Insights Into Molecular Regulation Of Cardiomyocyte Differentiation Of Mouse Pluripotent Stem Cells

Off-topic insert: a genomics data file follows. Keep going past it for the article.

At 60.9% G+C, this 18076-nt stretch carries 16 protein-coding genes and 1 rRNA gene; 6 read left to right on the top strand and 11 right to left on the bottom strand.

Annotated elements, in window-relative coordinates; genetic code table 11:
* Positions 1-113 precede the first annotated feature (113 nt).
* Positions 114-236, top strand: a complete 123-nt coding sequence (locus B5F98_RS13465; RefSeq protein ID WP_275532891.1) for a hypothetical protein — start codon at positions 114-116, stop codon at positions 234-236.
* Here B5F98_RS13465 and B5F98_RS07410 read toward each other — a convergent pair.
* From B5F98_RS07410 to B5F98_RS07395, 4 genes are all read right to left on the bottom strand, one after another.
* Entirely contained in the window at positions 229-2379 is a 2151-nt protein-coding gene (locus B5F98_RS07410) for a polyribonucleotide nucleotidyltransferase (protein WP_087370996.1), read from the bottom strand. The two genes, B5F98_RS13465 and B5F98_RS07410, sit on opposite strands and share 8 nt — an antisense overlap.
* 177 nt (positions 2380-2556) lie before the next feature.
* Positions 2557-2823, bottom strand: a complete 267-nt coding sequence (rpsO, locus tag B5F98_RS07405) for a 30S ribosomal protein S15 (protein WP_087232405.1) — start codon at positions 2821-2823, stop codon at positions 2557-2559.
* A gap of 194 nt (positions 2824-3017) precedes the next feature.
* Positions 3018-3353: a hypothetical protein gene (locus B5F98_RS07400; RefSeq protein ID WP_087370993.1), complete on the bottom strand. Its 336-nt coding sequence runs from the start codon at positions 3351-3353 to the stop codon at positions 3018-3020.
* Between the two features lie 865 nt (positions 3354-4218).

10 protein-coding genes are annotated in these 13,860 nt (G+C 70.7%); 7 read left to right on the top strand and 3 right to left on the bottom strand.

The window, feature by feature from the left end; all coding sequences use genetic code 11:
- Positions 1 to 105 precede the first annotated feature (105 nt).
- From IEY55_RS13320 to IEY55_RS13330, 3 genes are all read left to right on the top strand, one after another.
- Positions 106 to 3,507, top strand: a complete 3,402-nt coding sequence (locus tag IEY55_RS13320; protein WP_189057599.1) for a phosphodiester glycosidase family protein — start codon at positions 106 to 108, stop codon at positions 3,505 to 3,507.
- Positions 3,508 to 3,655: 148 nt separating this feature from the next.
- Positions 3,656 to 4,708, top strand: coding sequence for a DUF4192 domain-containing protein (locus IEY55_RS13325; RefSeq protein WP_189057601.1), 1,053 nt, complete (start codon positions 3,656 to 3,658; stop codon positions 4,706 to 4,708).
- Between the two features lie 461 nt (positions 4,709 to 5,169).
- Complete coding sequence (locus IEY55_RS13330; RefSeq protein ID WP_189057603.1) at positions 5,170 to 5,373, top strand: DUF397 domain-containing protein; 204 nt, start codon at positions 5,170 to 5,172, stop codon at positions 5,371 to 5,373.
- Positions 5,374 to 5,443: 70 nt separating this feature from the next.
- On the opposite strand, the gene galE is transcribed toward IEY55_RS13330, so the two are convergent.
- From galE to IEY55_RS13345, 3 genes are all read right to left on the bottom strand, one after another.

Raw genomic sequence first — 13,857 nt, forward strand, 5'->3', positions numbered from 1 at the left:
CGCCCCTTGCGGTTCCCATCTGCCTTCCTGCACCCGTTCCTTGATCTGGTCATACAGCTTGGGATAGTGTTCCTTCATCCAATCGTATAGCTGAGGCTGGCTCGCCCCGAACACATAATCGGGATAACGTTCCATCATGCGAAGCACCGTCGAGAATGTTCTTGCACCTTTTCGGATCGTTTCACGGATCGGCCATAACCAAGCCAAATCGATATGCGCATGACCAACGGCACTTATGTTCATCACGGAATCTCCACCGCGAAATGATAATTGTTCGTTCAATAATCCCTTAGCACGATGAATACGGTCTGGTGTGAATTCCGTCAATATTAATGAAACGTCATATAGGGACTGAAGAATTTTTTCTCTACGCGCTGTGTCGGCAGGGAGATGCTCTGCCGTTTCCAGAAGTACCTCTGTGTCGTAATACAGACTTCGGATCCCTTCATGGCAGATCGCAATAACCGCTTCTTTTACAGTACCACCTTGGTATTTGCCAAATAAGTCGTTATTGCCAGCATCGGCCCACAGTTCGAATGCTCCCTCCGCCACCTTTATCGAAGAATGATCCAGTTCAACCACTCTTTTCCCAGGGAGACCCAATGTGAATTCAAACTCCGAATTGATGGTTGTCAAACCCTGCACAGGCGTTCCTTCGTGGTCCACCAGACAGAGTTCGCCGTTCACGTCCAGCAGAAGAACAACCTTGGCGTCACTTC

Pluripotent stem cells (PSCs) are specialized cells, which have remarkable ability to maintain in an undifferentiated state and are capable of undergoing differentiation to three germ-layer lineage cell types, under differentiation-enabling conditions. PSCs include embryonic stem (ES)-cells, embryonal carcinoma (EC)-cells and embryonic germ (EG)-cells. ES-cells are derived from the inner cell mass (ICM) of day 3.5 blastocysts (mouse). On the other hand, EC- and EG-cells have different source of origin and exhibit some differences in terms of their differentiation abilities and culture requirements. These PSCs act as an ideal in-vitro model system to study early mammalian development and cell differentiation and, they could potentially be used for experimental cell-based therapy for a number of diseases. However, one of the problems encountered is the immune rejection of transplanted cells. For this, immune-matched induced pluripotent stem (iPS)-cells have been derived from somatic cells, by forced expression of a few stemness genes. Although, human PSCs lines are being experimented, their cell-therapeutic potential is still far from being thoroughly tested due to lack of our understanding regarding lineage-specific differentiation, homing and structural-functional integration of differentiated cell types in the host environment. To understand these mechanisms, it is desirable to have fluorescently-marked PSCs and their differentiated cell-types, which could facilitate experimental cell transplantation studies. In this regard, our laboratory has earlier generated enhanced green fluorescent protein (EGFP)-expressing FVB/N transgenic ‘green’ mouse: GU-3 line (Devgan et al., 2003). This transgenic mouse has been an excellent source of intrinsically green fluorescent cell types. Recently, we have derived a ‘GS-2’ ES-cell line from the GU-3 mouse line (Singh et al., 2012). Additionally, we envisaged the need for developing an iPS-cell line from the GU-3 mouse and then use them for studying cell differentiation. Thus, aims of the study described in the thesis are to: (1) develop an experimental system to derive EGFP-expressing fluorescently-marked iPS-cell line from a genetically non-permissive FVB/N mouse strain, characterize the established iPS-cell line and achieve differentiation of various cell types from EGFP-expressing iPS-cell line; (2) to study differentiation phenomenon, in particular to cardiac lineage, using select-cardiogenesis modulators and (3) to assess the gene-expression profiles and signaling system associated with cardiomyocyte differentiation of PSCs. This thesis is divided into four chapters with the 1st chapter being a review of literature followed by three data chapters. In the chapter I of the thesis, a comprehensive up-to¬date review of literature is provided pertaining to PSCs, their classification, derivation strategies especially for reprogramming of somatic cells for iPSC generation, their differentiation potential and characterization, particularly to cardiac lineage. Various molecular regulators involved in cardiac differentiation of PSCs with emphasis on epigenetic regulation involving DNA methylation and signaling pathways involved are described in detail. Subsequently, various approaches used for enhanced cardiac differentiation of PSCs and the therapeutic potential of PSC-derived differentiated cell types to treat disease(s) are discussed. Chapter-II describes the successful establishment of a permanent iPS-cell line (named ‘N9’ iPS-cell line) from the non-permissive FVB/N EGFP-transgenic GU-3 ‘green’ mouse. This chapter provides results pertaining to detailed derivation strategy and characterization of the ‘N9’ iPS-cell line which includes colony morphology, expansion (proliferation) efficiency, alkaline phosphatase staining, pluripotent markers’ expression analysis by qPCR and immunostaining approaches and karyotyping analysis. Further, in order to thoroughly assess the differentiation competence of the ‘N9’ iPS¬cell line, assessment of in-vitro and in-vivo differentiation potential of the ‘N9’ iPS-cell line by embryoid body (EB) formation and teratoma formation in nude mice and its detailed histological analysis showing three germ layer cell types and their derivatives were performed, followed by the generation of chimeric blastocysts by aggregation method. This established N9 iPS-cell line could potentially offer a suitable model system to study cardiac differentiation along with other established PSC lines such as the GS-2 and D3 ES-cell lines and the P19 EC-cell line. Following the establishment of the system to study cardiac differentiation of PSC lines, efforts were made to understand the biology of cardiac differentiation of PSCs (wild¬type and EGFP-transgenic PSC lines and P19 EC-cell line) using small molecules as modulators. Data pertaining to this is described in Chapter-III. The possible involvement of epigenetic regulation of cardiogenesis for example, DNA methylation changes in cardiogenesis-associated genes is studied using 5-aza cytidine as one of the chromatin modifiers. In order to understand the cardiac differentiation phenomenon, as a consequence of using 5-aza cytidine in cell culture, it was important to investigate its ability to induce/mediate cardiac differentiation. This involved an assessment by quantitating the cardiac beating phenotype and correlating this with enhanced cardiac-gene expression profiles. Further, DNA methylation regulation of cardiogenesis¬associated genes is described using various DNA methylation analysis techniques. Moreover, the possible involvement of other signaling members in mediating the cardiac differentiation is also studied using the P19 EC-cells. Results pertaining to the above findings are described in detail in the Chapter-III. Chapter-IV is focused on various efforts made towards investigating the ability of ascorbic acid to enhance cardiac differentiation of mouse ES-cells (GS-2 and D3 lines). Ascorbic acid has been implicated to be influencing cardiogenesis and it is reported to enhance differentiation of various cell types under certain culture conditions. Results pertaining to enhancement of cardiac differentiation of PSCs using ascorbic acid are presented in this chapter. This included assessment by quantitating cardiac beating phenotype and its correlation with enhanced cardiogenesis-associated gene expression profiles. Besides, estimation on the sorted cardiomyocyte population, derived from PSCs was also made using mature-cardiac marker. The possible underlying signaling mechanism involved was also studied in detail, using specific inhibitors for pERK (U0126), integrin signaling (pFAK; PP2) and collagen synthesis (DHP), in order to ascertain their involvement in ascorbic acid-mediated cardiac differentiation of mouse ES-cells. Subsequent to the three data chapters (II-IV), separate sections are provided for ‘Summary and Conclusion’ and for ‘Bibliography’, cited in the thesis. The overall scope of the study has been to understand the basic biology of cardiac differentiation from PSCs (EC-cells, iPS-cells and transgenic and wild-type ES-cells) and to assess, by using certain small molecules, whether PSCs could be coaxed to enhance the differentiation to a particular cell type (cardiac). The data contained in this thesis addresses the above theme.